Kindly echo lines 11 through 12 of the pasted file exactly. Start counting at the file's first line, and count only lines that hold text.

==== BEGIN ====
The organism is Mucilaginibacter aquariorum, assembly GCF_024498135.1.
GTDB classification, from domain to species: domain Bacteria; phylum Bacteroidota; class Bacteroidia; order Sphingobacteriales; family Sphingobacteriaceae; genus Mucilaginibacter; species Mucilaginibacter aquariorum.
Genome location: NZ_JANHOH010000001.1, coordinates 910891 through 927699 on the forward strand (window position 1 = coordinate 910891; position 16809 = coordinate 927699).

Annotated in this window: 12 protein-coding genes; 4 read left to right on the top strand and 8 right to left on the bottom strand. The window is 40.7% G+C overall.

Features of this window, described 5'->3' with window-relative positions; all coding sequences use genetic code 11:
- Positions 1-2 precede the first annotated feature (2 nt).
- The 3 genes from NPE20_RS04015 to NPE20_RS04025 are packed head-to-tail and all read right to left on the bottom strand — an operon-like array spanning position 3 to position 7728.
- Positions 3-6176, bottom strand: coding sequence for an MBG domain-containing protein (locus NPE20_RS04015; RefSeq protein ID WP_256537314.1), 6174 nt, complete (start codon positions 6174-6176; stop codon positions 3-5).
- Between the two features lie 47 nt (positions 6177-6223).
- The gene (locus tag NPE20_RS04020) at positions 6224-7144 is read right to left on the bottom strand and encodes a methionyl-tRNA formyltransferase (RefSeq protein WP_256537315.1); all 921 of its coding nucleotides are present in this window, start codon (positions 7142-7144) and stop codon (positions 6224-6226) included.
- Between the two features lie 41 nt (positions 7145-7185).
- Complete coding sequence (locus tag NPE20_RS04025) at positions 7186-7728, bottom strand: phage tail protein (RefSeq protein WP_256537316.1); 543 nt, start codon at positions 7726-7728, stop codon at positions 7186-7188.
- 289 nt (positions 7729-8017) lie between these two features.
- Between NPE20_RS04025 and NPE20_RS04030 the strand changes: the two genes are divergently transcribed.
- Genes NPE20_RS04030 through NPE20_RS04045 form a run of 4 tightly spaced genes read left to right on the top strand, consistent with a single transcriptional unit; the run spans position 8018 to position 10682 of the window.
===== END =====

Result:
- Between the two features lie 41 nt (positions 7145-7185).
- Complete coding sequence (locus tag NPE20_RS04025) at positions 7186-7728, bottom strand: phage tail protein (RefSeq protein WP_256537316.1); 543 nt, start codon at positions 7726-7728, stop codon at positions 7186-7188.